If traffic, comments, emails and links are increasing, these are signs that you are creating content that's engaging your readers. Which means you are creating value for them. And they are promoting the content you produce to others, especially by linking to your content on their blogs.

But please remember that so much of the growth of your blog is dependent on the amount of time you spend OFF your blog! Your ability to create a vibrant community is dependent on you being a good community member yourself. If visitors become regular readers and commenters at your blog, then you should return the favor by spending time on THEIR blog reading and leaving comments! I advise the companies I discuss blogging with to invest at least half of their 'blogging time' to reading and commenting on other blogs.

Doing so further encourages readers to contribute at your blog. This is how your readers create value for you!

Now, as far as Return on Investment, how does the time you spend blogging benefit you?

1 - Blogging increases your Google Page Rank. This results in more web traffic, and helps establish your authority. And more than likely, your competition only has a static website, which puts them at a severe disadvantage when competing against an active blog in Google's eyes.

2 - Regular readers and contributors to your blog are more likely to become evangelists for you. This of course lowers your marketing costs and makes your marketing more effective.

3 - Your blog can increase customer satisfaction. You will hear this early and often, but blogging 'puts a human face on an organization'. It's the truth, we relate better to people that are like us, and blogging puts a company on a 'human level' with their customers. This leads to more communication, with leads to understanding, and customer satisfaction.

4 - Blogging can improve your image with other bloggers. Perhaps the best example of a company using blogging to improve its reputation online is Dell. At the height of Dell-Hell, almost half of all blog posts about Dell were negative. This was a wake-up call for the Austin-based company, and Dell decided to become active community members in the blogosphere. Since that time, Dell has become proactive about engaging bloggers and providing us with value. The result? The amount of negative blog posts about Dell has gone from a high of 49% to the current level of only 22%. Its Direct2Dell blog is now one of the most respected corporate blogs on the internet, and the company's efforts are now used as a case study for how a company can successfully utilize social media as a marketing tool.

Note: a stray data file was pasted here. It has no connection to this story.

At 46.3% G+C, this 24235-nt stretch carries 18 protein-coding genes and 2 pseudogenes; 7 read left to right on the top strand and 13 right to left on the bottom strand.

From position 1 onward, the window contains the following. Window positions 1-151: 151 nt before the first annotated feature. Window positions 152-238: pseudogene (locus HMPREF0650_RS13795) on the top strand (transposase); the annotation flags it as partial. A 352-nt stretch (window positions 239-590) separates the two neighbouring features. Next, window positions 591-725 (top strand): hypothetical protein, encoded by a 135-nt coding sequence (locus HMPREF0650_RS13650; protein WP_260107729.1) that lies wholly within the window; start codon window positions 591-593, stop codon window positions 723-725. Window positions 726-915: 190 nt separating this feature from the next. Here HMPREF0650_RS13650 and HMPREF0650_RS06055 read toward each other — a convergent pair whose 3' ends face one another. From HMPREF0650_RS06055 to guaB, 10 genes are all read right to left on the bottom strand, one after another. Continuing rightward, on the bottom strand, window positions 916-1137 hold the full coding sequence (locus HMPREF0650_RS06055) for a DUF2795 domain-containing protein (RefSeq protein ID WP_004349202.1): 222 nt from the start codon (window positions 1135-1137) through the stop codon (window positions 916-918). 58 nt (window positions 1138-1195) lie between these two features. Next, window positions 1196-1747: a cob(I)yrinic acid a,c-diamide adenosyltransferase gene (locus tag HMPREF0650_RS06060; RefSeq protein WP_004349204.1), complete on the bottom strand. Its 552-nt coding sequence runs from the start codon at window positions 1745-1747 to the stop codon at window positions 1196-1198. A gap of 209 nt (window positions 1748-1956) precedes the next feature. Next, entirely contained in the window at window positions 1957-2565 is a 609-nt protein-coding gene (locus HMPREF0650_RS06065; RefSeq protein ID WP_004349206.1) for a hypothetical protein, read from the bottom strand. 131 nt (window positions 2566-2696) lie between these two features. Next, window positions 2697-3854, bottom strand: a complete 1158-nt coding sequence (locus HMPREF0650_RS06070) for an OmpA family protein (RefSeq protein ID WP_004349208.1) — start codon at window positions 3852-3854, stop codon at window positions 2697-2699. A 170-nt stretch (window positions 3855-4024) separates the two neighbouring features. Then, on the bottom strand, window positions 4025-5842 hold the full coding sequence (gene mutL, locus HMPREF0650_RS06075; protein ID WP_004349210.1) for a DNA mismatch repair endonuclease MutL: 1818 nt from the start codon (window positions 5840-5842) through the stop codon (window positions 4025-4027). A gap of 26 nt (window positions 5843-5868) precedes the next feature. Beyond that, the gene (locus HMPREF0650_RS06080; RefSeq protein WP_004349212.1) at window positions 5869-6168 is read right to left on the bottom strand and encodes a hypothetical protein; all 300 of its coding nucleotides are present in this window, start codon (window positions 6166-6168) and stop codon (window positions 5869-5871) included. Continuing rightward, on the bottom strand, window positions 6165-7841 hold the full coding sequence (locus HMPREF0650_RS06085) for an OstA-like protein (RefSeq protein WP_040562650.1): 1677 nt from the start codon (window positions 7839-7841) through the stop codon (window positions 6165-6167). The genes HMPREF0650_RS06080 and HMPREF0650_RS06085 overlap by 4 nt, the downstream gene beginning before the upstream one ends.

Another interesting facet of this 'discussion meme' is that we are asked to share metrics from our blog's performance that back-up our points. Here's some of the key stats from this blog:

Traffic - Total daily blog traffic (Combining traffic straight to the blog, feed readers, and email subscribers) is currently around 2,100-2,300. In February that figure was at around 400 a day. The above is a graph showing the growth of feed subscribers over the life of The Viral Garden.

Links - Currently The Viral Garden has 534 links, with the blog ranked as 7,622 out of over 112 million blogs that Technorati tracks.

Google PageRank - 6

Comments - This is the 524th post at The Viral Garden, and a couple of weeks ago I manually counted over 2,500 comments left here (unfortunately Blogger won't total the comments for me). So there's roughly 5 comments per post.

Google results - There are currently 136,000 Google results for the exact term "The Viral Garden" Additionally, there were 476 Google results for my name the day I started blogging back in September of 2005. Today there are over 51,000.

But the value I have received from the blogging community cannot be measured. It's allowed me to meet so many amazing people that I otherwise would have likely never known. I have been able to meet and become friends with authors and marketers that I had literally idolized prior to joining the blogosphere. And the community I have joined and the connections I have made have indirectly led to consulting projects, speaking opportunities, writing assignments and even the chance to co-author an amazing book.

As with so much in life, 'your mileage may vary'. But in general, if you approach social media and especially blogging, with the mindset that if you FIRST CREATE value that you will receive value, your efforts will be well worth your time! Best of all, you can get started blogging for free, so you can kick the tires and see if it's for you. Here's a couple of articles that can help you get started.

Here's who I'd like to see chime in with their thoughts:

Chris Brogan
Jennifer Laycock
Josh Hallett
Chris Thilk
Tish Grier
Jake McKee
Katie Chatfield